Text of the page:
Pavlov's House preservedIt helped me understand maybe some of the Russian psyche when it comes to politics. The Russians have long memories. They remember Napoleon – indeed, many Russian words have their origins in France, e.g. the Russian word for a shop is the French word magazin, just spelt differently – and they also have the visible reminder of Hitler.  No wonder then, that the present Russian leader worries about the West encroaching on what has been a traditional area of strategic interest, or “buffer zone”, between Russia and the West.

Politicians start the wars, they don’t fight them, if they did there would surely be far fewer of them.

I got a temporary replacement for my bolt but, as for my laundry, it won’t have to wait for two months for relief, and another day or two will make no difference.

Excuse me, you have a screw loose …

BarEndWeightSo, there I was sitting in front of a set of traffic lights at yet more roadworks and getting hot, when the car behind me tooted his horn. I looked at the lights and they were red. What was his problem, I thought, and looked back to see him shaking his fist at me! I gave him the Gallic shrug of the shoulders and raised my hands, palms upwards as if to say “What?”. He then got out of his car and started shouting at me and waving his fist ….. Oh, hang on a minute; he is actually pointing down at the ground. I looked down and saw a familiar chunk of metal. It was my handlebar end weight, which attaches the handguards to the handlebar and stops everything falling off the end of the bar. Oh ****** !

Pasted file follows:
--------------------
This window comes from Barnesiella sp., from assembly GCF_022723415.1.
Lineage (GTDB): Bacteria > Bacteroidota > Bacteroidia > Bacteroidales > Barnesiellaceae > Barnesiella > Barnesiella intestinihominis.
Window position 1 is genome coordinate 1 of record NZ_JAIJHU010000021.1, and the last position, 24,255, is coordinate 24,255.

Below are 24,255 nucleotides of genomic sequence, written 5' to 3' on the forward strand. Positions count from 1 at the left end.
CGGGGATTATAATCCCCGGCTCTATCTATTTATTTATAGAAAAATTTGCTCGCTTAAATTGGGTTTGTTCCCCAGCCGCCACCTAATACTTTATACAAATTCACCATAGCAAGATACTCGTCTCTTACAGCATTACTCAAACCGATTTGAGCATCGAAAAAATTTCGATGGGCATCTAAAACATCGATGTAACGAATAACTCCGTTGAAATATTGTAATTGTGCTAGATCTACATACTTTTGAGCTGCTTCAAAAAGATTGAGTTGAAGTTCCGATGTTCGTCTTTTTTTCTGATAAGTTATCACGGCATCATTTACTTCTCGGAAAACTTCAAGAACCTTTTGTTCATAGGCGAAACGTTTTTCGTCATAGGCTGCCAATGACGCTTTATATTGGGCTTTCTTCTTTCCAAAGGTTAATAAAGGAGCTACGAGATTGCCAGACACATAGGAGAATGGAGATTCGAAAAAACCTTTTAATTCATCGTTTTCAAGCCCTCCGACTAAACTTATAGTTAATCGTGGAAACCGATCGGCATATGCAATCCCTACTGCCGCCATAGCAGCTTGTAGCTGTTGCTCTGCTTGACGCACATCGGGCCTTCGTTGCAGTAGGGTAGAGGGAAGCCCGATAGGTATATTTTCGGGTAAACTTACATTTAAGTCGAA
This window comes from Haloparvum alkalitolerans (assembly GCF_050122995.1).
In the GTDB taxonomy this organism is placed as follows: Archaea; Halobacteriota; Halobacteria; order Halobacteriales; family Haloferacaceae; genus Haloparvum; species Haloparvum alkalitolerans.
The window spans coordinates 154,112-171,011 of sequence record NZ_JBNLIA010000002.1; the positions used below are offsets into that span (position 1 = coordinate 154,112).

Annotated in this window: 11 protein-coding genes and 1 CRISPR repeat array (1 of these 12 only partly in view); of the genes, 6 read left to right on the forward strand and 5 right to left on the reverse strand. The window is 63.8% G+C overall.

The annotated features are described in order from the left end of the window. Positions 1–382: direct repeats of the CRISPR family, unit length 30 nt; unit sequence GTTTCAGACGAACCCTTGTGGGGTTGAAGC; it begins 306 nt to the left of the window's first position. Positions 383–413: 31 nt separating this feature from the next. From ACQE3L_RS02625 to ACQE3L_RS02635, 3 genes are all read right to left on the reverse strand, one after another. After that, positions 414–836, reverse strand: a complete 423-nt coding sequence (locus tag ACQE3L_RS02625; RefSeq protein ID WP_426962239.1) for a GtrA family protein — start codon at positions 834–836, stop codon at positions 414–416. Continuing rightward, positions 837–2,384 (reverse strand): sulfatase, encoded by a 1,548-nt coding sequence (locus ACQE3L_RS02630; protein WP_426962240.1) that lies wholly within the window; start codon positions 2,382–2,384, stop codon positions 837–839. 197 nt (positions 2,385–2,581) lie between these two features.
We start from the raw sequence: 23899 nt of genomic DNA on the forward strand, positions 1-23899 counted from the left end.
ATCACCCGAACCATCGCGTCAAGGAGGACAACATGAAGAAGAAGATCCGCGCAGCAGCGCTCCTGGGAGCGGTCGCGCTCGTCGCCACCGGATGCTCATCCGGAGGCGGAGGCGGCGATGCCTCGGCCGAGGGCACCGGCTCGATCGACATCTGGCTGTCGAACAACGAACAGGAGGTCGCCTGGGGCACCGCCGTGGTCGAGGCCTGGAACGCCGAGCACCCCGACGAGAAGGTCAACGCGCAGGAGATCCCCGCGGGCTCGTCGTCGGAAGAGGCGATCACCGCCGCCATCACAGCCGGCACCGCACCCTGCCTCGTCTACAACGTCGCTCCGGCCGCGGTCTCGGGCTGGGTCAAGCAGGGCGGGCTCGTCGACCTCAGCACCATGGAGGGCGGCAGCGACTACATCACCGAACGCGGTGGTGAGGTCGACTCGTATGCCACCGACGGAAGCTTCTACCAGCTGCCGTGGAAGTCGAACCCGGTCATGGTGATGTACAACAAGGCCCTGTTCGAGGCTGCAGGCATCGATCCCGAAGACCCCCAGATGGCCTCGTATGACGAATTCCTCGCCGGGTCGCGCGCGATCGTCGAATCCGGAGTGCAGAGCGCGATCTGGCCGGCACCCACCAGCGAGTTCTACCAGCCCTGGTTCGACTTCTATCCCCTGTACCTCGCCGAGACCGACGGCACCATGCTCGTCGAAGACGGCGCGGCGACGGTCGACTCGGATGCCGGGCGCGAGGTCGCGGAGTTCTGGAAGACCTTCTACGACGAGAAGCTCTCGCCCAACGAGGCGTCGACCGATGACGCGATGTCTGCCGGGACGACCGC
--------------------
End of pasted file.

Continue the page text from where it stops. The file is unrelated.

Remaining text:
Somehow the retaining bolt had come lose and dropped off back down the road. I was lucky the driver behind saw the weight fall off or I would have had a problem. Fortunately, it was the left side and the grips are secure, so I now just have to find somewhere to get the bolt.

On I rode, into Volgograd, following Garmin to my chosen hotel – forgetting that I had not programmed in a specific point on the map for Volgograd… Now, anyone who uses GPS’s, knows that the problem with setting a random point in town as your destination is that, while you often end up in the middle of it, sometimes you end up in the middle of no-where. And this was such an occasion. It took me down a very bumpy road with potholes that you could have lost a lorry in and never seen it again. They were BIG! So, Garmin reprogrammed for my hotel, I carried on – only to find that the building was being rebuilt. Literally! I could see the main concrete structure, with no walls and no roof. Back to my Garmin it was, and quickly set off for the next nearest hotel.